WHAT’S IN THIS CHAPTER?
Beginning with Microsoft SharePoint 2010, services in SharePoint have been provided by service applications. SharePoint 2013 utilizes the same services architecture, though some of the services are new or modified. Service applications seem simple enough on the surface: The installation wizard deploys them for you in most cases, and the services are automatically available within your farm. Harnessing the full power of this architecture takes a little more effort. Consider, for example, Search, which you can make available in your farm simply by clicking through the wizard but can also be offered as a service that can be consumed by other farms.
In order to truly understand how the different parts of SharePoint’s architecture interact, you need to first understand the terminology used, which includes familiar words such as application, service, proxy, and proxy groups. Mastering the terminology is critical to getting the most out of SharePoint, so pay close attention to the figures in this chapter, which help to put the terms and concepts in context.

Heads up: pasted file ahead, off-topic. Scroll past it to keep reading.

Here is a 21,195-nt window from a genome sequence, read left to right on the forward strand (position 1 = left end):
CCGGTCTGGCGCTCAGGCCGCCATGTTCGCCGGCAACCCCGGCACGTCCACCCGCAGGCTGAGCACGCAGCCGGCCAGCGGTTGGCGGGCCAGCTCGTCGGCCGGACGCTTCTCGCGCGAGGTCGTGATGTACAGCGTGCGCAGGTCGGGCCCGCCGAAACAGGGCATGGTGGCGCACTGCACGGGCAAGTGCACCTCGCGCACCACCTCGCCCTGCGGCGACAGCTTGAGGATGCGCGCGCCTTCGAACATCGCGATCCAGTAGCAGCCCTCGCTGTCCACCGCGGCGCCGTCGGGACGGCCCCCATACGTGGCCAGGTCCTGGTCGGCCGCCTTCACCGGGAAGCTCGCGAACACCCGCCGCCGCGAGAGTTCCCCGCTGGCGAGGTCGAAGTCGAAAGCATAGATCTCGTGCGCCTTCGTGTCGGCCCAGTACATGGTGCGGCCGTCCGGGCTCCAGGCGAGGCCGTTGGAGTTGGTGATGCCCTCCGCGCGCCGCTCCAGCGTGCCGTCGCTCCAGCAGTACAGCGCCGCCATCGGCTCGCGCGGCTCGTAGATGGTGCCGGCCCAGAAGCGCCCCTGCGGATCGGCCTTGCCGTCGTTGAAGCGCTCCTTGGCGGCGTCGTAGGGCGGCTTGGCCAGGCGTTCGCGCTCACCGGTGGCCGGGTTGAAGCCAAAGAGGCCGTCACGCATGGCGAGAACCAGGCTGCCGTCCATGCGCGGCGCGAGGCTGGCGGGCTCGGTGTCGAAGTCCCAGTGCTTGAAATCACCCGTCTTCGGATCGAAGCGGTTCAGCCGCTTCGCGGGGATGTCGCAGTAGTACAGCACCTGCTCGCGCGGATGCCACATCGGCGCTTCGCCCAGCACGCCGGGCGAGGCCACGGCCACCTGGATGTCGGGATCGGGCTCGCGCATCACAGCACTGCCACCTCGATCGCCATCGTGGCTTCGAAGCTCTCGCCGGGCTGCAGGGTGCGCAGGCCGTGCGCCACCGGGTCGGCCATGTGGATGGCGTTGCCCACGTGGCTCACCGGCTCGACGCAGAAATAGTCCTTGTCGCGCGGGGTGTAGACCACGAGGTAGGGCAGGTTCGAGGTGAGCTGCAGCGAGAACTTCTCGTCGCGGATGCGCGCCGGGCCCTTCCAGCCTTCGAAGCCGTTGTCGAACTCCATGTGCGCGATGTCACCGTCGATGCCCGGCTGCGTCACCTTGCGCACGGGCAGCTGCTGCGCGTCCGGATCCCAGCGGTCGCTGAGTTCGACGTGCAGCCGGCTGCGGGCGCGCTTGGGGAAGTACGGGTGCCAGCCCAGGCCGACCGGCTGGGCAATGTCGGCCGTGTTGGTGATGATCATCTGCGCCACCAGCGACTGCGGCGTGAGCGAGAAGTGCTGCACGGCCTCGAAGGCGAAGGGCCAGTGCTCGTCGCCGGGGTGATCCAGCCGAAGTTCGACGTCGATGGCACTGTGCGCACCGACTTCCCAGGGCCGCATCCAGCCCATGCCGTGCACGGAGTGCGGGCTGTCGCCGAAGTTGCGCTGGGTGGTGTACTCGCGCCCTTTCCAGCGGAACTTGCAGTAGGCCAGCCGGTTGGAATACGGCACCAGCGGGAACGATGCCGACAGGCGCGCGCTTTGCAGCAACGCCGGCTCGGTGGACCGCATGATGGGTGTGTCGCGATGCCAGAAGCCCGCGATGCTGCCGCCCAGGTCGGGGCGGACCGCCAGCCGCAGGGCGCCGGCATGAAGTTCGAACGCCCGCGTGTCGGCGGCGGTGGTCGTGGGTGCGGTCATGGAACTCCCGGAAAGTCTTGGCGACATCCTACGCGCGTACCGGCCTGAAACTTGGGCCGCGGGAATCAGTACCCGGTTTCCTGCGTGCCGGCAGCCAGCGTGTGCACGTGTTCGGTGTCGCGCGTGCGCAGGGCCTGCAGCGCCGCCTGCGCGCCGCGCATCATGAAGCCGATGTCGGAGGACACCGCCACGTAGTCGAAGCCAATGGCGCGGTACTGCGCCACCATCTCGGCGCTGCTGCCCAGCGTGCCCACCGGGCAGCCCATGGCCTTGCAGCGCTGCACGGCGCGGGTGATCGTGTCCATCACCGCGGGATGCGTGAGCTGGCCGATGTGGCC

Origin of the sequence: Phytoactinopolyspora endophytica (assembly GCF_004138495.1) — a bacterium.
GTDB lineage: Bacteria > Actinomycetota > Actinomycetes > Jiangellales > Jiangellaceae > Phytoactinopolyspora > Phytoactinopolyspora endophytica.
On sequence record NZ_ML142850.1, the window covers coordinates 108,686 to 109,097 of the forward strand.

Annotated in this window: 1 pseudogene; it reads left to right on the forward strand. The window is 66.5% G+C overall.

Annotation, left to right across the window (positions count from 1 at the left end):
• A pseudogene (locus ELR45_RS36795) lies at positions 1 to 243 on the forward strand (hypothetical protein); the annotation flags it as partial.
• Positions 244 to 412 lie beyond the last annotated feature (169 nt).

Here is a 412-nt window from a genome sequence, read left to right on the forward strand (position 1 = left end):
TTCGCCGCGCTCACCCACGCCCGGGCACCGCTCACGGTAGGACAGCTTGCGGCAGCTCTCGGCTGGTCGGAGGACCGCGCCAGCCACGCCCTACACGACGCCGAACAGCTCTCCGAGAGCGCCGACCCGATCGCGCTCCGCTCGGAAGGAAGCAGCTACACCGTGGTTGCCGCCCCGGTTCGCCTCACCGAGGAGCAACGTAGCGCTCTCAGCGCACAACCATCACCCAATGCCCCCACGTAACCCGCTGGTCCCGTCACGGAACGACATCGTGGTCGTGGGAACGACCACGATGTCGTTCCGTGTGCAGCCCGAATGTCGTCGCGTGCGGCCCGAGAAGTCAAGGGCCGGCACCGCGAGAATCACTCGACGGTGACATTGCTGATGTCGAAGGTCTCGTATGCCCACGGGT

This chapter provides the fundamental information you need to understand in order to implement this flexible architecture, including the basics of Central Administration as well as the deeper options exposed by PowerShell cmdlets, ...